Design News is part of the Informa Markets Division of Informa PLC

This site is operated by a business or businesses owned by Informa PLC and all copyright resides with them. Informa PLC's registered office is 5 Howick Place, London SW1P 1WG. Registered in England and Wales. Number 8860726.

Post-processing software fine-tunes defroster

Post-processing software fine-tunes defroster

Research Triangle Park, NC--Not long ago, the way to improve a system such as an automotive defroster was to build a prototype, test it, build another prototype, test it.

Chrysler engineers now use computational fluid dynamics (CFD) software to speed up the design process. In one minivan project, they sought to improve flow distribution, reduce pressure drop, and quiet a defroster duct.

To generate the defroster duct geometry and finite element mesh, the engineering team used PATRAN from PDA Engineering. FIDAP code from Fluid Dynamics International provided the analysis. With 31,000 elements in the model, the solution ran on a single CPU of Chrysler's CRAY Y-MP 8I system.

To display and animate the data set from the 3-D analysis, the engineers selected EnSight from Computational Engineering International (CEI). EnSight is a post-processing system that displays and animates the results of sophisticated finite element modeling techniques. EnSight ran in a distributed mode with the graphics on a Silicon Graphics Personal IRIS and the compute-intensive portion running on the CRAY.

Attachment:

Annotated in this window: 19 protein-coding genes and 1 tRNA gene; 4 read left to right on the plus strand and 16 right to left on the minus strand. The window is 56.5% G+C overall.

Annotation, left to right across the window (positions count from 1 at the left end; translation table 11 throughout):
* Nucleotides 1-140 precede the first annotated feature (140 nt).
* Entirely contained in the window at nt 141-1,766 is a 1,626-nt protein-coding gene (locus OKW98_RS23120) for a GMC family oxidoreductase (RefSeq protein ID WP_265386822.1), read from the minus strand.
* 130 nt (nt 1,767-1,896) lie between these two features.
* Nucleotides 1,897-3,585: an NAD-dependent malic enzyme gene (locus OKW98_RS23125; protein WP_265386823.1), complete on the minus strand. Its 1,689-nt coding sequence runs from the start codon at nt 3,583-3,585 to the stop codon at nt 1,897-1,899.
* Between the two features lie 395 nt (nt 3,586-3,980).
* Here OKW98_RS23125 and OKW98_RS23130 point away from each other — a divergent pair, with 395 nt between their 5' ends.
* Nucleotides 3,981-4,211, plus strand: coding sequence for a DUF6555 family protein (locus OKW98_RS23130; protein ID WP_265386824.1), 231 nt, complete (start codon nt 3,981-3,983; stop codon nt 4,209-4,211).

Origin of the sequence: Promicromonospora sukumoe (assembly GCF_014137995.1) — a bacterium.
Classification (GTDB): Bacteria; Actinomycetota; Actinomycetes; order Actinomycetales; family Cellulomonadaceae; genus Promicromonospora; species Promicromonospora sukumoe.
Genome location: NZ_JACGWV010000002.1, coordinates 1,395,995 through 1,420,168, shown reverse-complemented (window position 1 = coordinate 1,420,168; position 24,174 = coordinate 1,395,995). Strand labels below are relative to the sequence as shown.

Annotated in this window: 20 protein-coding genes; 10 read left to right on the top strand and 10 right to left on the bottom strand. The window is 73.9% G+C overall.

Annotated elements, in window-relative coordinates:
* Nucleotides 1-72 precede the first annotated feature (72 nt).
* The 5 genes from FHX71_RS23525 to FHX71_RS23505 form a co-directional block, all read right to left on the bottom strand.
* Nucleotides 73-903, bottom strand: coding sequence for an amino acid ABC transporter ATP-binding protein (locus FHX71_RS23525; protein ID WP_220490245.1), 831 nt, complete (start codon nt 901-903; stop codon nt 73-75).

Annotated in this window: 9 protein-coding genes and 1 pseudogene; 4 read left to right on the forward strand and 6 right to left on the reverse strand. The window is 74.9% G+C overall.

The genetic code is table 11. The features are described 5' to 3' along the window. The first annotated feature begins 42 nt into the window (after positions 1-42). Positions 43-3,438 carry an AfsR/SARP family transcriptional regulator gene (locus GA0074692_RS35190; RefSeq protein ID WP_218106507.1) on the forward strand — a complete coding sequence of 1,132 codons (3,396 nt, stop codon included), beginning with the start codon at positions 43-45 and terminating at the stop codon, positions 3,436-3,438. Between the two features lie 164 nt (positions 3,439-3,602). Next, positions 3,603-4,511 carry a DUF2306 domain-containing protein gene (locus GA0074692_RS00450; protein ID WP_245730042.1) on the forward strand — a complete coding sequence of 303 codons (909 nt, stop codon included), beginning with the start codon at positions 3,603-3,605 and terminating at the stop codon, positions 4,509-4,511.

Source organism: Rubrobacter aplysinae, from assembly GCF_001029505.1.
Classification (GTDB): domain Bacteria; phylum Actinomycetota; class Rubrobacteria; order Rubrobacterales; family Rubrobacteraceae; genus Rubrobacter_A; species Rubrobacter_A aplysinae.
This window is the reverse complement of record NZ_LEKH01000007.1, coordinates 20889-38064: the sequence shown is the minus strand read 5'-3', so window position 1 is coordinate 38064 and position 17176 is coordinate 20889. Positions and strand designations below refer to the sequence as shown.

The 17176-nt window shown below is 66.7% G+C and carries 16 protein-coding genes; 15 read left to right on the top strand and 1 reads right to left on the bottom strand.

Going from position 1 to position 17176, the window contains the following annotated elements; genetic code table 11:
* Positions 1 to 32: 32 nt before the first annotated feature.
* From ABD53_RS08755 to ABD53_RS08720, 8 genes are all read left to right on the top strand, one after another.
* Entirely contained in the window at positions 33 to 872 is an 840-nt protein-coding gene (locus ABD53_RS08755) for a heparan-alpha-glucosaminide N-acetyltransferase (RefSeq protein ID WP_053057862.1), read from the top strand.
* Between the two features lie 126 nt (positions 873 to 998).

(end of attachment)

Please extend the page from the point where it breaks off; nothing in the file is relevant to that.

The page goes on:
In a related project, Chrysler engineers studied the de-icing action of the defroster in the LH series sedans. Realistic simulation required a model of the passenger compartment.

  • Vehicle aerodynamics

  • Engine flow patterns

  • Combustion research

Starting with CAD surface data generated by CATIA, the geometry was imported to ICEM-CFD to generate the multi-domain mesh. The model contained 110,000 cells and 50 domains. Then, CFD-ACE code from CFD Research Corp. solved the steady-state flow field and the transient ice-clearing process.

Post-processing the CFD-ACE code results with EnSight produced the animation of ice-melting patterns. "The wealth of flow field information enables us to make better design decisions earlier in the design cycle," says John Tripp, Chrysler fluid dynamics engineer.

Additional details, program...Contact Tom Palmer, Computational Engineering International, Box 14306, Research Triangle Park, NC 27709, (919) 481-4301.

Additional details, application...Contact John Tripp, Chrysler Corp., 800 Chrysler Drive East, Auburn Hills, MI 48326.

Hide comments
account-default-image

Comments

  • Allowed HTML tags: <em> <strong> <blockquote> <br> <p>

Plain text

  • No HTML tags allowed.
  • Web page addresses and e-mail addresses turn into links automatically.
  • Lines and paragraphs break automatically.
Publish